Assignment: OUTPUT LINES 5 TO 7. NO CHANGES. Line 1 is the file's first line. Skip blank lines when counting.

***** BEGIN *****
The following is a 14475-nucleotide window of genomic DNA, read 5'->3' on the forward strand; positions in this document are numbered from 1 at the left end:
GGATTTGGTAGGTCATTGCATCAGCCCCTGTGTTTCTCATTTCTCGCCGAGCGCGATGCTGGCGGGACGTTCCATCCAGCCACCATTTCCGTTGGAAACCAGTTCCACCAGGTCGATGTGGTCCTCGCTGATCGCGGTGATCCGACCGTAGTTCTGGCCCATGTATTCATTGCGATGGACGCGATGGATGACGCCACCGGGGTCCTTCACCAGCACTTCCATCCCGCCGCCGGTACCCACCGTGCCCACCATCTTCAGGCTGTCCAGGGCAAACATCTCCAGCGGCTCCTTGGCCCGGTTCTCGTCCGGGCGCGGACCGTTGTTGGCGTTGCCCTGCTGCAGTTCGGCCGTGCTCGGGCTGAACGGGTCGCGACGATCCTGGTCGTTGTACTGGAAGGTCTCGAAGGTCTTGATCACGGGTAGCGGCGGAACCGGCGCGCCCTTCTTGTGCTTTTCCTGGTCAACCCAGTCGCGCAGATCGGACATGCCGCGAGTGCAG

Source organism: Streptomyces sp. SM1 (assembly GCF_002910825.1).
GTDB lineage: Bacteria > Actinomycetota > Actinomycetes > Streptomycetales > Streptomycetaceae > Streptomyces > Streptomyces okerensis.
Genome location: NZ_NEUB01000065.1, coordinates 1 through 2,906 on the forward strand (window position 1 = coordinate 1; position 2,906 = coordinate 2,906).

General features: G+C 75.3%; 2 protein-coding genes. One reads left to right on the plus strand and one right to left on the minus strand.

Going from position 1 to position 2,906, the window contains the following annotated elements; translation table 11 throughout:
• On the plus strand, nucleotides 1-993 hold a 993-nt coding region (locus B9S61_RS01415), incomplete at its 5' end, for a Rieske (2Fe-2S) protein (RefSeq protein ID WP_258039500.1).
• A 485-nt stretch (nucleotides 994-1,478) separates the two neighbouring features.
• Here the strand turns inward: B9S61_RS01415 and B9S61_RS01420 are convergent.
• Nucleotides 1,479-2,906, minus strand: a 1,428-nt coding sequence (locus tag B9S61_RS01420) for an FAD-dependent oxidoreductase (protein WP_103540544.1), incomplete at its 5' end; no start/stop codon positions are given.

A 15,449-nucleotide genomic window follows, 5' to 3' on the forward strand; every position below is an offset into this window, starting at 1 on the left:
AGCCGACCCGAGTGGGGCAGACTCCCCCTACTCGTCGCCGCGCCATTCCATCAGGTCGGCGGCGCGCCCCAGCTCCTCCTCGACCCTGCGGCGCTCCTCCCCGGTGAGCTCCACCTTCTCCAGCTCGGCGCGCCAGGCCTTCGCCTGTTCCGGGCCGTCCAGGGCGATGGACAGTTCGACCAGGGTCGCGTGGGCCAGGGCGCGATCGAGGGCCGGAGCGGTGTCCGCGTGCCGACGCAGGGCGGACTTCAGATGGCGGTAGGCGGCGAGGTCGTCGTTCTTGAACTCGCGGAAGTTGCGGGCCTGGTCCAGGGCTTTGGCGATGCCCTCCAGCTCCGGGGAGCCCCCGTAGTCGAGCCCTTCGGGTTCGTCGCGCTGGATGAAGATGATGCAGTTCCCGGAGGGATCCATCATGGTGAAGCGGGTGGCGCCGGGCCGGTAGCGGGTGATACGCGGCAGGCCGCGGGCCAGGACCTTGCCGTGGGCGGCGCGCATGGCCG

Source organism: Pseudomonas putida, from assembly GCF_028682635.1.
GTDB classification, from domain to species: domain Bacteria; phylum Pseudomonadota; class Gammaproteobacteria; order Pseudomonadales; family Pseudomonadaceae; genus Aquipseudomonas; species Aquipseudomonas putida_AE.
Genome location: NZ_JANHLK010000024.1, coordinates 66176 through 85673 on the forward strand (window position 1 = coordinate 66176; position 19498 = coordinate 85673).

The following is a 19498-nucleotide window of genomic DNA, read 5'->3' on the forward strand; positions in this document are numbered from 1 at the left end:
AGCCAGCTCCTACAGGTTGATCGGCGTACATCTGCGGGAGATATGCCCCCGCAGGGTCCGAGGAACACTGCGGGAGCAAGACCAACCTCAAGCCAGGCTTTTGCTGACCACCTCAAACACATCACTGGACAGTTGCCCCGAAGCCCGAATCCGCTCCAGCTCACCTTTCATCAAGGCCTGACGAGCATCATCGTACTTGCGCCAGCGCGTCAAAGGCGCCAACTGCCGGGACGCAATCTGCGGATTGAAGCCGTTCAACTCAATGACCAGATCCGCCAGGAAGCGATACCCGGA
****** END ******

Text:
Genome location: NZ_NEUB01000065.1, coordinates 1 through 2,906 on the forward strand (window position 1 = coordinate 1; position 2,906 = coordinate 2,906).

General features: G+C 75.3%; 2 protein-coding genes. One reads left to right on the plus strand and one right to left on the minus strand.

Going from position 1 to position 2,906, the window contains the following annotated elements; translation table 11 throughout: